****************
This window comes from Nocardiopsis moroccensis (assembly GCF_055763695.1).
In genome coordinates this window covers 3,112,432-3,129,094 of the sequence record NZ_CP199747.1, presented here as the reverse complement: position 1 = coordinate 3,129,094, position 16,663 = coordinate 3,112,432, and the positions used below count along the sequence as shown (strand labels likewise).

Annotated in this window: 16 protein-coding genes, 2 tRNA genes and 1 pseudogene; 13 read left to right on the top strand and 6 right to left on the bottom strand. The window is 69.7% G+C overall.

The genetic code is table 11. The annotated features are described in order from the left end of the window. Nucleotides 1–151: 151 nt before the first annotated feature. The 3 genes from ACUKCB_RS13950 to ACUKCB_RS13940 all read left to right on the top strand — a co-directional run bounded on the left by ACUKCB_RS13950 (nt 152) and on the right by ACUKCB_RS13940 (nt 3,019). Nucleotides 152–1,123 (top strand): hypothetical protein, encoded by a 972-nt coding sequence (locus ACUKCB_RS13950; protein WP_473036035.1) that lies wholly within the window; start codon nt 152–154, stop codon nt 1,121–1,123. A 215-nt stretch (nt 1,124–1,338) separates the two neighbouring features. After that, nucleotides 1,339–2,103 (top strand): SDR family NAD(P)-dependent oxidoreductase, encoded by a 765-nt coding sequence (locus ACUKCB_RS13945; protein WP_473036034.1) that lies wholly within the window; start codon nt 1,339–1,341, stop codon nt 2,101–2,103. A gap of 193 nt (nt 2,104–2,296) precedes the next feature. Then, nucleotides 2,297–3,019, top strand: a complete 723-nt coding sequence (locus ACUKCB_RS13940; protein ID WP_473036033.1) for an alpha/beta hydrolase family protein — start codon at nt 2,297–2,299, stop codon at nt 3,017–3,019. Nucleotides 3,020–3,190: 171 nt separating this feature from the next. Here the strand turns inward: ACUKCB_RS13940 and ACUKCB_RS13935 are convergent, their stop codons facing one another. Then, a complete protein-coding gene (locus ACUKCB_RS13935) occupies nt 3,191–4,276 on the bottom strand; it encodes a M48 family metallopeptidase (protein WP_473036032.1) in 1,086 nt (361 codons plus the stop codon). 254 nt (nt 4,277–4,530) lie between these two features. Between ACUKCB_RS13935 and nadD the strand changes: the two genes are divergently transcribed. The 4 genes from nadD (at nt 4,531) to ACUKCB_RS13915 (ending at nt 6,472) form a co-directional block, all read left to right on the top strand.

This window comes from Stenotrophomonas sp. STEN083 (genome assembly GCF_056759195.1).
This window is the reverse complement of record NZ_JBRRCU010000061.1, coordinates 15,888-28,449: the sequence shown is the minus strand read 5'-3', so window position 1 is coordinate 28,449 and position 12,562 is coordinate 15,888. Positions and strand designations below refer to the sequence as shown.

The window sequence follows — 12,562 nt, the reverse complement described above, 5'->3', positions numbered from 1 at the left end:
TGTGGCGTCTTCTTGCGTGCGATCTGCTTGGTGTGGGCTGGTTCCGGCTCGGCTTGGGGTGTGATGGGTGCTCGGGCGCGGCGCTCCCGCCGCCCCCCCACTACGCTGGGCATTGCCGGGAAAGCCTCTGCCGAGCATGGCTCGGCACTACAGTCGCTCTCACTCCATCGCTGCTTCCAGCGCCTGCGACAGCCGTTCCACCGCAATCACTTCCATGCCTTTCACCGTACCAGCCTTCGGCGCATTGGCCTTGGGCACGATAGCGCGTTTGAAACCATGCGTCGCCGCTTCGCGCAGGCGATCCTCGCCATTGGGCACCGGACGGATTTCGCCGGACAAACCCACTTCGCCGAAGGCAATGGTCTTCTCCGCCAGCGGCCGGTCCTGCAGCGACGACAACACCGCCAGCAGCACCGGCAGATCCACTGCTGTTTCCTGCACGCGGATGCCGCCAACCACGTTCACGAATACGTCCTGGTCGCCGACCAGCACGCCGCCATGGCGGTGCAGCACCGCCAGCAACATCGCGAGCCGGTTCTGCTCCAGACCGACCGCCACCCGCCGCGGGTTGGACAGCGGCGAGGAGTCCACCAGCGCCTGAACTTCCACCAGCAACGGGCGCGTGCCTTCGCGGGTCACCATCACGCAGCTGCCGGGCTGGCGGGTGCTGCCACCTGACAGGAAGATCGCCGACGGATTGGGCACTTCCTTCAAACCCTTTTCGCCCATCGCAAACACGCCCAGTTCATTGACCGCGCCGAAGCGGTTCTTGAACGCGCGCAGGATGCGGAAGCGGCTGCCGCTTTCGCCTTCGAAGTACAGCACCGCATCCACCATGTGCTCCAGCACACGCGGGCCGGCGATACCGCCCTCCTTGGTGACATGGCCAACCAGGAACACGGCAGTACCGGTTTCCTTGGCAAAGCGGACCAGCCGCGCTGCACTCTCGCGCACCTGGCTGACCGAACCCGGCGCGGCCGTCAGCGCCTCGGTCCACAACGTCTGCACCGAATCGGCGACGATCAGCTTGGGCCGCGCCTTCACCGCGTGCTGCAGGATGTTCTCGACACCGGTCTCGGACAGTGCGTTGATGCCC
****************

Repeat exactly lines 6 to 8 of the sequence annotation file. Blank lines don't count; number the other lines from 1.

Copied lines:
This window is the reverse complement of record NZ_JBRRCU010000061.1, coordinates 15,888-28,449: the sequence shown is the minus strand read 5'-3', so window position 1 is coordinate 28,449 and position 12,562 is coordinate 15,888. Positions and strand designations below refer to the sequence as shown.

The window sequence follows — 12,562 nt, the reverse complement described above, 5'->3', positions numbered from 1 at the left end:
TGTGGCGTCTTCTTGCGTGCGATCTGCTTGGTGTGGGCTGGTTCCGGCTCGGCTTGGGGTGTGATGGGTGCTCGGGCGCGGCGCTCCCGCCGCCCCCCCACTACGCTGGGCATTGCCGGGAAAGCCTCTGCCGAGCATGGCTCGGCACTACAGTCGCTCTCACTCCATCGCTGCTTCCAGCGCCTGCGACAGCCGTTCCACCGCAATCACTTCCATGCCTTTCACCGTACCAGCCTTCGGCGCATTGGCCTTGGGCACGATAGCGCGTTTGAAACCATGCGTCGCCGCTTCGCGCAGGCGATCCTCGCCATTGGGCACCGGACGGATTTCGCCGGACAAACCCACTTCGCCGAAGGCAATGGTCTTCTCCGCCAGCGGCCGGTCCTGCAGCGACGACAACACCGCCAGCAGCACCGGCAGATCCACTGCTGTTTCCTGCACGCGGATGCCGCCAACCACGTTCACGAATACGTCCTGGTCGCCGACCAGCACGCCGCCATGGCGGTGCAGCACCGCCAGCAACATCGCGAGCCGGTTCTGCTCCAGACCGACCGCCACCCGCCGCGGGTTGGACAGCGGCGAGGAGTCCACCAGCGCCTGAACTTCCACCAGCAACGGGCGCGTGCCTTCGCGGGTCACCATCACGCAGCTGCCGGGCTGGCGGGTGCTGCCACCTGACAGGAAGATCGCCGACGGATTGGGCACTTCCTTCAAACCCTTTTCGCCCATCGCAAACACGCCCAGTTCATTGACCGCGCCGAAGCGGTTCTTGAACGCGCGCAGGATGCGGAAGCGGCTGCCGCTTTCGCCTTCGAAGTACAGCACCGCATCCACCATGTGCTCCAGCACACGCGGGCCGGCGATACCGCCCTCCTTGGTGACATGGCCAACCAGGAACACGGCAGTACCGGTTTCCTTGGCAAAGCGGACCAGCCGCGCTGCACTCTCGCGCACCTGGCTGACCGAACCCGGCGCGGCCGTCAGCGCCTCGGTCCACAACGTCTGCACCGAATCGGCGACGATCAGCTTGGGCCGCGCCTTCACCGCGTGCTGCAGGATGTTCTCGACACCGGTCTCGGACAGTGCGTTGATGCCC